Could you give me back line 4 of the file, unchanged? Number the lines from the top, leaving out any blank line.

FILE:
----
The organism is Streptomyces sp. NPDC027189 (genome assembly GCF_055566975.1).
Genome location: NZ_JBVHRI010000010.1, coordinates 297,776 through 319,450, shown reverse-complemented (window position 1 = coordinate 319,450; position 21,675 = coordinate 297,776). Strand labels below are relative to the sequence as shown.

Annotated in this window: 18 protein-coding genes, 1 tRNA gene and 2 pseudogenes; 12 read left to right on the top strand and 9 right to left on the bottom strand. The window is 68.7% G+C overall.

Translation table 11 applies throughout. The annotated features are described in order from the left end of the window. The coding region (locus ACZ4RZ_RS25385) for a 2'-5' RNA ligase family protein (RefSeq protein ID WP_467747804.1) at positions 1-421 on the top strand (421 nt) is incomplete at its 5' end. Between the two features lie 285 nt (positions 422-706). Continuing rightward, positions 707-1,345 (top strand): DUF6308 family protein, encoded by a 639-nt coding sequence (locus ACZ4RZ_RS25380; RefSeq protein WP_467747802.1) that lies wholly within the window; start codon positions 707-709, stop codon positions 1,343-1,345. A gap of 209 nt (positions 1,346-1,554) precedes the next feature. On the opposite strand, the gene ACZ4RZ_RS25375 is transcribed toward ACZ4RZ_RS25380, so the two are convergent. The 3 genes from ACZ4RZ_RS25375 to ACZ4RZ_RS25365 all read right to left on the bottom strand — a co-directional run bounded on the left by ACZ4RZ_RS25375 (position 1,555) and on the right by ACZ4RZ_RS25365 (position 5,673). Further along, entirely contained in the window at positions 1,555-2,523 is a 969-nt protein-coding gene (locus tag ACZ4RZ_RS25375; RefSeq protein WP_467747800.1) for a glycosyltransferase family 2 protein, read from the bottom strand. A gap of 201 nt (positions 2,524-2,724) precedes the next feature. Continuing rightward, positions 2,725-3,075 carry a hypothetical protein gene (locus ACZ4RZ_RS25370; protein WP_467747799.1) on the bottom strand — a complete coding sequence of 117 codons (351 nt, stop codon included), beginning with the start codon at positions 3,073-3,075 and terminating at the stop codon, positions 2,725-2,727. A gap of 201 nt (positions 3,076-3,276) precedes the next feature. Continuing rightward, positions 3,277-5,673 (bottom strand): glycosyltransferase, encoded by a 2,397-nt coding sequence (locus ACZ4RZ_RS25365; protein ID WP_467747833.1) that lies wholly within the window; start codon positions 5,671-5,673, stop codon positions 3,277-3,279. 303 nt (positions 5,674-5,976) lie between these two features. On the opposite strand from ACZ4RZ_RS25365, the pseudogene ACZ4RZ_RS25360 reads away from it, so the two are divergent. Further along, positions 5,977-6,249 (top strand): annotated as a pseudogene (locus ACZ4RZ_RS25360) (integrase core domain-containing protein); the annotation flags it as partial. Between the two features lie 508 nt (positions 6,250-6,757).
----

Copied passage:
Translation table 11 applies throughout. The annotated features are described in order from the left end of the window. The coding region (locus ACZ4RZ_RS25385) for a 2'-5' RNA ligase family protein (RefSeq protein ID WP_467747804.1) at positions 1-421 on the top strand (421 nt) is incomplete at its 5' end. Between the two features lie 285 nt (positions 422-706). Continuing rightward, positions 707-1,345 (top strand): DUF6308 family protein, encoded by a 639-nt coding sequence (locus ACZ4RZ_RS25380; RefSeq protein WP_467747802.1) that lies wholly within the window; start codon positions 707-709, stop codon positions 1,343-1,345. A gap of 209 nt (positions 1,346-1,554) precedes the next feature. On the opposite strand, the gene ACZ4RZ_RS25375 is transcribed toward ACZ4RZ_RS25380, so the two are convergent. The 3 genes from ACZ4RZ_RS25375 to ACZ4RZ_RS25365 all read right to left on the bottom strand — a co-directional run bounded on the left by ACZ4RZ_RS25375 (position 1,555) and on the right by ACZ4RZ_RS25365 (position 5,673). Further along, entirely contained in the window at positions 1,555-2,523 is a 969-nt protein-coding gene (locus tag ACZ4RZ_RS25375; RefSeq protein WP_467747800.1) for a glycosyltransferase family 2 protein, read from the bottom strand. A gap of 201 nt (positions 2,524-2,724) precedes the next feature. Continuing rightward, positions 2,725-3,075 carry a hypothetical protein gene (locus ACZ4RZ_RS25370; protein WP_467747799.1) on the bottom strand — a complete coding sequence of 117 codons (351 nt, stop codon included), beginning with the start codon at positions 3,073-3,075 and terminating at the stop codon, positions 2,725-2,727. A gap of 201 nt (positions 3,076-3,276) precedes the next feature. Continuing rightward, positions 3,277-5,673 (bottom strand): glycosyltransferase, encoded by a 2,397-nt coding sequence (locus ACZ4RZ_RS25365; protein ID WP_467747833.1) that lies wholly within the window; start codon positions 5,671-5,673, stop codon positions 3,277-3,279. 303 nt (positions 5,674-5,976) lie between these two features. On the opposite strand from ACZ4RZ_RS25365, the pseudogene ACZ4RZ_RS25360 reads away from it, so the two are divergent. Further along, positions 5,977-6,249 (top strand): annotated as a pseudogene (locus ACZ4RZ_RS25360) (integrase core domain-containing protein); the annotation flags it as partial. Between the two features lie 508 nt (positions 6,250-6,757).